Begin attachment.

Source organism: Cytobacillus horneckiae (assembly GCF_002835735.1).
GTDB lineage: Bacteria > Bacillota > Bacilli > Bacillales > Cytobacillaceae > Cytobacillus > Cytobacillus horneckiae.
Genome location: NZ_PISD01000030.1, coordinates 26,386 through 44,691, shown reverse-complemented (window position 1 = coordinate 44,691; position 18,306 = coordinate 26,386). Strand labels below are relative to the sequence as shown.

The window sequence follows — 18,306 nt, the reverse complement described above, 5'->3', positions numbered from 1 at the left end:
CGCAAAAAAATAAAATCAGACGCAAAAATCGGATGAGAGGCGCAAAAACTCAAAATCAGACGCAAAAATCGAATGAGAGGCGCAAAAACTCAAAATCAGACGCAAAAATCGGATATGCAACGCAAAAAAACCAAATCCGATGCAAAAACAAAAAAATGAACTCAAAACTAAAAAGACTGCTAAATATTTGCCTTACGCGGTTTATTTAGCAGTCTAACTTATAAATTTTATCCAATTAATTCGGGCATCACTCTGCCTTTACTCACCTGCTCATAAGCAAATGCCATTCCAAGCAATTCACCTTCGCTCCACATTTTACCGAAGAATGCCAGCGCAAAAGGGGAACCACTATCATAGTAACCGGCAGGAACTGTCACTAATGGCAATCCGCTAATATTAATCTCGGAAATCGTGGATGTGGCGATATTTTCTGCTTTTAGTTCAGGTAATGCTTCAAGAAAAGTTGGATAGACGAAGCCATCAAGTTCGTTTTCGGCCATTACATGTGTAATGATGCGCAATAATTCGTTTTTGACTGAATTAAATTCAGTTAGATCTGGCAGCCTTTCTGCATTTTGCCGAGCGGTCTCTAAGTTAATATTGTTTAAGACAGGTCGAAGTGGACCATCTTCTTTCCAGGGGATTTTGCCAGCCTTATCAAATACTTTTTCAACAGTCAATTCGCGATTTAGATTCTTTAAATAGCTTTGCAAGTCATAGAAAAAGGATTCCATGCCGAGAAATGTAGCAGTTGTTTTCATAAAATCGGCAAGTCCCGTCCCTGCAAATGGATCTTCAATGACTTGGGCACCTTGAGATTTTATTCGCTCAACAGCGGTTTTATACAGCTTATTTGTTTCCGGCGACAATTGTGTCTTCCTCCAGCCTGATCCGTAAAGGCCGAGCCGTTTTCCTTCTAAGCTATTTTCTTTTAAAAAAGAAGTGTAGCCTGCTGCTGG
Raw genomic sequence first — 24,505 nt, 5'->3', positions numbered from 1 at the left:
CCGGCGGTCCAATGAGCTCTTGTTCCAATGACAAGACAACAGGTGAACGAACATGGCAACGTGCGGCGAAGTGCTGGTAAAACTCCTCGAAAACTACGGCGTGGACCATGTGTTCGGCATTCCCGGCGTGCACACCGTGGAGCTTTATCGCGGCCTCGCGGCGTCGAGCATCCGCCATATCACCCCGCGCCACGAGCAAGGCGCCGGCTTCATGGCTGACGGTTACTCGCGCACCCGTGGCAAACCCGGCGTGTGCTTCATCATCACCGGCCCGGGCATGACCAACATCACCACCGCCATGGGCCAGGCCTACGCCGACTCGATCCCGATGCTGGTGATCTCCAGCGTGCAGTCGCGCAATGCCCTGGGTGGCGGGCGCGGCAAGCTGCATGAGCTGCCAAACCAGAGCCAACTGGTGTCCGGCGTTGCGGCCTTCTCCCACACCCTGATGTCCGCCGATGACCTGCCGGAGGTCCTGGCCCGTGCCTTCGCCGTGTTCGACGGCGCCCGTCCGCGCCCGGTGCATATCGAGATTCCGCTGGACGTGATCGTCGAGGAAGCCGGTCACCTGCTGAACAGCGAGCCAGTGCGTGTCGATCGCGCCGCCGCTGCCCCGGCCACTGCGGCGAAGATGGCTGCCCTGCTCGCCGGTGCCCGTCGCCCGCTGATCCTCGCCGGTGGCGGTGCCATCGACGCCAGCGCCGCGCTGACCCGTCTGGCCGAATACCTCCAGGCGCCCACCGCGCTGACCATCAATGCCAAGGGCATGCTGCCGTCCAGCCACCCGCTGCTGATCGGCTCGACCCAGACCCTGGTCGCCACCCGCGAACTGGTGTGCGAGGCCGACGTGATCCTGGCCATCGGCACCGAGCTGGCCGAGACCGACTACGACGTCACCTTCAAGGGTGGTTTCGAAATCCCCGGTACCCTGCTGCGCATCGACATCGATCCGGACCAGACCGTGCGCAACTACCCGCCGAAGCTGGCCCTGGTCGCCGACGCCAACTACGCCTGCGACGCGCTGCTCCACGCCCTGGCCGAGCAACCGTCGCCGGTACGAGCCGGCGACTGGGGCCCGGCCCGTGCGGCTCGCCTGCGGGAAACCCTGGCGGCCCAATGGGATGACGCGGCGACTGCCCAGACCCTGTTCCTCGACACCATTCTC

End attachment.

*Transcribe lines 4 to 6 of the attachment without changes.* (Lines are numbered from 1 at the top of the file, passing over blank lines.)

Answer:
The window sequence follows — 18,306 nt, the reverse complement described above, 5'->3', positions numbered from 1 at the left end:
CGCAAAAAAATAAAATCAGACGCAAAAATCGGATGAGAGGCGCAAAAACTCAAAATCAGACGCAAAAATCGAATGAGAGGCGCAAAAACTCAAAATCAGACGCAAAAATCGGATATGCAACGCAAAAAAACCAAATCCGATGCAAAAACAAAAAAATGAACTCAAAACTAAAAAGACTGCTAAATATTTGCCTTACGCGGTTTATTTAGCAGTCTAACTTATAAATTTTATCCAATTAATTCGGGCATCACTCTGCCTTTACTCACCTGCTCATAAGCAAATGCCATTCCAAGCAATTCACCTTCGCTCCACATTTTACCGAAGAATGCCAGCGCAAAAGGGGAACCACTATCATAGTAACCGGCAGGAACTGTCACTAATGGCAATCCGCTAATATTAATCTCGGAAATCGTGGATGTGGCGATATTTTCTGCTTTTAGTTCAGGTAATGCTTCAAGAAAAGTTGGATAGACGAAGCCATCAAGTTCGTTTTCGGCCATTACATGTGTAATGATGCGCAATAATTCGTTTTTGACTGAATTAAATTCAGTTAGATCTGGCAGCCTTTCTGCATTTTGCCGAGCGGTCTCTAAGTTAATATTGTTTAAGACAGGTCGAAGTGGACCATCTTCTTTCCAGGGGATTTTGCCAGCCTTATCAAATACTTTTTCAACAGTCAATTCGCGATTTAGATTCTTTAAATAGCTTTGCAAGTCATAGAAAAAGGATTCCATGCCGAGAAATGTAGCAGTTGTTTTCATAAAATCGGCAAGTCCCGTCCCTGCAAATGGATCTTCAATGACTTGGGCACCTTGAGATTTTATTCGCTCAACAGCGGTTTTATACAGCTTATTTGTTTCCGGCGACAATTGTGTCTTCCTCCAGCCTGATCCGTAAAGGCCGAGCCGTTTTCCTTCTAAGCTATTTTCTTTTAAAAAAGAAGTGTAGCCTGCTGCTGG
Raw genomic sequence first — 24,505 nt, 5'->3', positions numbered from 1 at the left: